House budget the wrong choice for public education
The proposed House budget for public education does not reflect a forward-looking vision for ensuring a high quality education to all North Carolina students. The budget fails to move the needle beyond near pre-recession spending for K-12 education.
Cooper says NC can afford a more generous budget
Republican leaders in the Senate and House aren’t willing to spend what it takes to make North Carolina a better-educated and more prosperous state, Democratic Gov. Roy Cooper said in a news conference on the budget Monday.
NC Senate GOP strips education funding from Democrats’ districts
Republican Sen. Brent Jackson introduced a new budget amendment that he explained would fund more pilot programs combating the opioid epidemic... Jackson didn’t mention where the additional $1 million would come from: directly from education programs in Senate Democrats’ districts and other initiatives the minority party sought.
Gov. Roy Cooper’s teacher pay plan: Raises averaging 10 percent over next two years
North Carolina Gov. Roy Cooper announced Monday that his budget will call for 5 percent teacher raises on average this year and next – with a goal of raising pay to the national average in five years.
New TV Ad: "Paper"
Tell the truth on NC school funding
News and Observer editorial, "This Election Day should be a day of reckoning for North Carolina’s Republican legislative leaders who have shirked their responsibility and broken a long state tradition of strong support for public schools."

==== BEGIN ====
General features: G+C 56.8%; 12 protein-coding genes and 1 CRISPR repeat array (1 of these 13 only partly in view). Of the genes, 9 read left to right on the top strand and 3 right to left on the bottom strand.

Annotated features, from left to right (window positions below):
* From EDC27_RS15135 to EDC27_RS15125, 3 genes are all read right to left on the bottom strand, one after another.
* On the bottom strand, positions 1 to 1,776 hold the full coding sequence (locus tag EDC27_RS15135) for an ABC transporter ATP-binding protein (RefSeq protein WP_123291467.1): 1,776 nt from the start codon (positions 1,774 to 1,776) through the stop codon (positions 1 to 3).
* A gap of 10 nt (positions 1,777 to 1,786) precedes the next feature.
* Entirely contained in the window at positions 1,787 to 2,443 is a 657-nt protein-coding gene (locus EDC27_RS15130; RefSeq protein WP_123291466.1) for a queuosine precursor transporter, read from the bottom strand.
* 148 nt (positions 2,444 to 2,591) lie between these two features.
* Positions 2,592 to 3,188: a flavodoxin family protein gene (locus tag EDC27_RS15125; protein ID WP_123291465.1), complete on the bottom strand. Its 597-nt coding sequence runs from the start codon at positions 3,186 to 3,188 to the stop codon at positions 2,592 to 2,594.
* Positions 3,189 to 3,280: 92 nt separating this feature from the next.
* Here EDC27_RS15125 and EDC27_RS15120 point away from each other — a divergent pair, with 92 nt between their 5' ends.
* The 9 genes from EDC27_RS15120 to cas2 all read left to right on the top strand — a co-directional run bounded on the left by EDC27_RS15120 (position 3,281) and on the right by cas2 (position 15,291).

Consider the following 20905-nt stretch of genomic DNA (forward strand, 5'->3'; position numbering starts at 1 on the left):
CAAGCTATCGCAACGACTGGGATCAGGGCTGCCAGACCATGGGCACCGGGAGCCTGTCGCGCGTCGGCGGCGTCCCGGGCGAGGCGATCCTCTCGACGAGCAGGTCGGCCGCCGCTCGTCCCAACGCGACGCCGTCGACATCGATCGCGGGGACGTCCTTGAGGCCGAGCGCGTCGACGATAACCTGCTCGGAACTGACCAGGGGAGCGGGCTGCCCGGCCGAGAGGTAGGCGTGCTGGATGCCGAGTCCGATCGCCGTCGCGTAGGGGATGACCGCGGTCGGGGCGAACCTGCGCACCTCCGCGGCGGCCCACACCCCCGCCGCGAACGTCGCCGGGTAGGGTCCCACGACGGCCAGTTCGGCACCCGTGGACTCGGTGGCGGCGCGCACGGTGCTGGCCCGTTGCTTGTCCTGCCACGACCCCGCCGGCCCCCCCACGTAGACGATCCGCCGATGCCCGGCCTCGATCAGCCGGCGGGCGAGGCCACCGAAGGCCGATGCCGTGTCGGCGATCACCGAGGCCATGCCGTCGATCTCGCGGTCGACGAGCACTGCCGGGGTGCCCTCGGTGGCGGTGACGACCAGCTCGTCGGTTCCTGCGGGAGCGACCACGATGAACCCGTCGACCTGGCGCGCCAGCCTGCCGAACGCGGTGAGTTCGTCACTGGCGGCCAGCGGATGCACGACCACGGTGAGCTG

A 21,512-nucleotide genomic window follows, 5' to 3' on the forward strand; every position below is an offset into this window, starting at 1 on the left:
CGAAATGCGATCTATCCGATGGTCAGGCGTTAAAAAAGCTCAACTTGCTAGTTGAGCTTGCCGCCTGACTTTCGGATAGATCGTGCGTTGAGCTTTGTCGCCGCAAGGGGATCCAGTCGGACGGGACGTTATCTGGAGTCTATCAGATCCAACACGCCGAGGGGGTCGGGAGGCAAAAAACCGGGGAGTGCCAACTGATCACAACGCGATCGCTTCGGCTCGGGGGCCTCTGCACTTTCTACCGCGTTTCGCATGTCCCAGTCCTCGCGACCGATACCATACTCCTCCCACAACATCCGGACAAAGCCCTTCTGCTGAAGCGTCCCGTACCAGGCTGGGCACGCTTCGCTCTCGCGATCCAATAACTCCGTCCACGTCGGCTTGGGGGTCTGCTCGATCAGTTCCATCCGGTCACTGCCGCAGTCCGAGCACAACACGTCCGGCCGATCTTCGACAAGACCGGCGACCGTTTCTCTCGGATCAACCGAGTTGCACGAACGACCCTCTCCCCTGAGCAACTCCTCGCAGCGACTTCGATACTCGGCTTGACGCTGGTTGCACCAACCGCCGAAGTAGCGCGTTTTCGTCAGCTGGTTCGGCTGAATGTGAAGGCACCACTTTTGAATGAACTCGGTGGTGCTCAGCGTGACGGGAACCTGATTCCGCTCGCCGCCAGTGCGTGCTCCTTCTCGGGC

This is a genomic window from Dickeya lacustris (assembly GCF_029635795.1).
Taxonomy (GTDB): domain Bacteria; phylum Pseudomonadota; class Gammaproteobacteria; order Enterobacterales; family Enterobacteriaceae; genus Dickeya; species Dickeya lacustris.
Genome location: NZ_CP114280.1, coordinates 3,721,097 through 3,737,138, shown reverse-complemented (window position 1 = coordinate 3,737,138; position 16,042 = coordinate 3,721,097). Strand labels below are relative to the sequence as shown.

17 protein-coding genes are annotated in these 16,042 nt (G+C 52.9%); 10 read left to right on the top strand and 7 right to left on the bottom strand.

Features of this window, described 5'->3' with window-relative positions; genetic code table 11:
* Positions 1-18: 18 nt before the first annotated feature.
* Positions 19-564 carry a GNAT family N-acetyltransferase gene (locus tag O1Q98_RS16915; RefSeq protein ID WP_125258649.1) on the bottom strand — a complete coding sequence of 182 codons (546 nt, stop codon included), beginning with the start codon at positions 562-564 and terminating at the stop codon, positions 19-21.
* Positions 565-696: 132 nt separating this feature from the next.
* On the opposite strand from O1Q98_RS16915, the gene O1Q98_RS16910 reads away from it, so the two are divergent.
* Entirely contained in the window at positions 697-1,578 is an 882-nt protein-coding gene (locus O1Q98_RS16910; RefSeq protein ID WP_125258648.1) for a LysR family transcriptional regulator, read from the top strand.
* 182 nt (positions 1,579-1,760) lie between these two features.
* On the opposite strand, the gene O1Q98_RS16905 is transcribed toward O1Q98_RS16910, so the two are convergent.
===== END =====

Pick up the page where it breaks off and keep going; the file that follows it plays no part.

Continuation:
HB2 could put education funding at risk
Fallout from the Department of Justice warning on House Bill 2 could also hit local schools including K-12 and universities. That's because DOJ said the university system is also breaking federal law by discriminating against transgender students.
How HB2 could impact NC classrooms
Education leaders said they believe HB2 ultimately hurts students - especially if millions of federal dollars are taken away. Mark Jewell with NC Association of Educators said no federal money means fewer teachers hired, larger classroom sizes, and programs for homeless students and children with disabilities will suffer.
Public opposes NC school cuts
Republican leaders in the General Assembly say they’re doing the will of the people, but when it comes to public schools they clearly are not. A High Point University poll released last week found that two-thirds of state residents think public education in North Carolina is heading in the wrong direction. That unease was especially focused on the legislature’s willingness to let per-pupil funding slide and to let teacher assistants go.
North Carolina receives failing grade in education
North Carolina received an F for “supporting teacher professionalism,” a category that includes teacher experience, salaries, attrition rates, and the percentage of university-prepared teachers. South Carolina wasn’t much better with a D.